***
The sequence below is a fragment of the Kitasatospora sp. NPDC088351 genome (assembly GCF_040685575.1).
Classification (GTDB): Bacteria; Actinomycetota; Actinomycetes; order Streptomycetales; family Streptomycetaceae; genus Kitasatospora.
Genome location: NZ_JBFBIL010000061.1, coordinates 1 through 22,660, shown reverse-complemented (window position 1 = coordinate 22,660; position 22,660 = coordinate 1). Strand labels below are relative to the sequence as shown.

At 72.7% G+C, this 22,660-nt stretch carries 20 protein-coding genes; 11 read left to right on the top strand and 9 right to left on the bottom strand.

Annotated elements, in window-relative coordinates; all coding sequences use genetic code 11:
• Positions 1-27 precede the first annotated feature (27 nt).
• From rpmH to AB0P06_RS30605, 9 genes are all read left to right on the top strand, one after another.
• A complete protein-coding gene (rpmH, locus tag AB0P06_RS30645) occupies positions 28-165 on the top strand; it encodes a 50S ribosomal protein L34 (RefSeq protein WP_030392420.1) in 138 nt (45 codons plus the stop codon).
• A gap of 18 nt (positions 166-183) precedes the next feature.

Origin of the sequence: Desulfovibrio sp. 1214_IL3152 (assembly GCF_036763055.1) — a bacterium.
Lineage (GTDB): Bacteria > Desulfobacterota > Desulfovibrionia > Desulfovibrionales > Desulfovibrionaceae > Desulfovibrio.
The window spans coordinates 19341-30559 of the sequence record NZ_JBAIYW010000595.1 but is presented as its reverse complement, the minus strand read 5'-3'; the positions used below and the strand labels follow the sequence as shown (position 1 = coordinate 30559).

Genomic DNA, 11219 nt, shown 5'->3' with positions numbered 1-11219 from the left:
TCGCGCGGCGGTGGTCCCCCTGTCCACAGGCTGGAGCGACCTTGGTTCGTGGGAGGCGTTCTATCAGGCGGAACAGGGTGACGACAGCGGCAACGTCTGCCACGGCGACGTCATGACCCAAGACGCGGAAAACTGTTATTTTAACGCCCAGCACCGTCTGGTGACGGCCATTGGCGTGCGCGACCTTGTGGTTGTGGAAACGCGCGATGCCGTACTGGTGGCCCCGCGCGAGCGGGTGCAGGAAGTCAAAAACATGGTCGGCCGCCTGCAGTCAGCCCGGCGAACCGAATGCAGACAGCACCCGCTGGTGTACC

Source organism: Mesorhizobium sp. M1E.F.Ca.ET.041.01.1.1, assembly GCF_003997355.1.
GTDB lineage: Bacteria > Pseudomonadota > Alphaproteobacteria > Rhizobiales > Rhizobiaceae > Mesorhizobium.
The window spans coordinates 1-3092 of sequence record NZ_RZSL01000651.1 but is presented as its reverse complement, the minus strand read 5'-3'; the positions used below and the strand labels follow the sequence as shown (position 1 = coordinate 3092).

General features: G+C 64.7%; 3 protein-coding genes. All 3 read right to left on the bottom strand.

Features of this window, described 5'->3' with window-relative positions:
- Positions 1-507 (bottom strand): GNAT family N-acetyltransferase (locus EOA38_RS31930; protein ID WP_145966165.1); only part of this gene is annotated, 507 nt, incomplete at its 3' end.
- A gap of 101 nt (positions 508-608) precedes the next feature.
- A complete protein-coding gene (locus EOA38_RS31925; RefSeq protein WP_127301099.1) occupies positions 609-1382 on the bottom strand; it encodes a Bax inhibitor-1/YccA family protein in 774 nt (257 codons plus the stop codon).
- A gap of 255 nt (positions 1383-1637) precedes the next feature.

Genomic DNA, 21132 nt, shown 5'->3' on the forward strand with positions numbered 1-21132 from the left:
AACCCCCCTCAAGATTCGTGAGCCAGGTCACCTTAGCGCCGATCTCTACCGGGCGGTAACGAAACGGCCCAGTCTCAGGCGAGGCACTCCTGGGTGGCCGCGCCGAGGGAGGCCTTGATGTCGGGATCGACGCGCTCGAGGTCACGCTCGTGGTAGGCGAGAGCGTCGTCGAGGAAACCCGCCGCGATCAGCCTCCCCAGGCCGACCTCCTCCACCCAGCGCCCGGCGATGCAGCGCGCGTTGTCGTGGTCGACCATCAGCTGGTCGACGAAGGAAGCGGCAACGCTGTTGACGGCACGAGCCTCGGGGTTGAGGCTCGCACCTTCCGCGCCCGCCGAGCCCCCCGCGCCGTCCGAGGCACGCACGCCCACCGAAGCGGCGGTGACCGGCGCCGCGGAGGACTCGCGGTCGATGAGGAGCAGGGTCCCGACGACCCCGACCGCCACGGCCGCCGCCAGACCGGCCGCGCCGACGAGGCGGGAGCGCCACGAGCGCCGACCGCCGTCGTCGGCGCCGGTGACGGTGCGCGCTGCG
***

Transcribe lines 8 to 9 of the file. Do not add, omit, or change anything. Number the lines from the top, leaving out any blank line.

• A complete protein-coding gene (rpmH, locus tag AB0P06_RS30645) occupies positions 28-165 on the top strand; it encodes a 50S ribosomal protein L34 (RefSeq protein WP_030392420.1) in 138 nt (45 codons plus the stop codon).
• A gap of 18 nt (positions 166-183) precedes the next feature.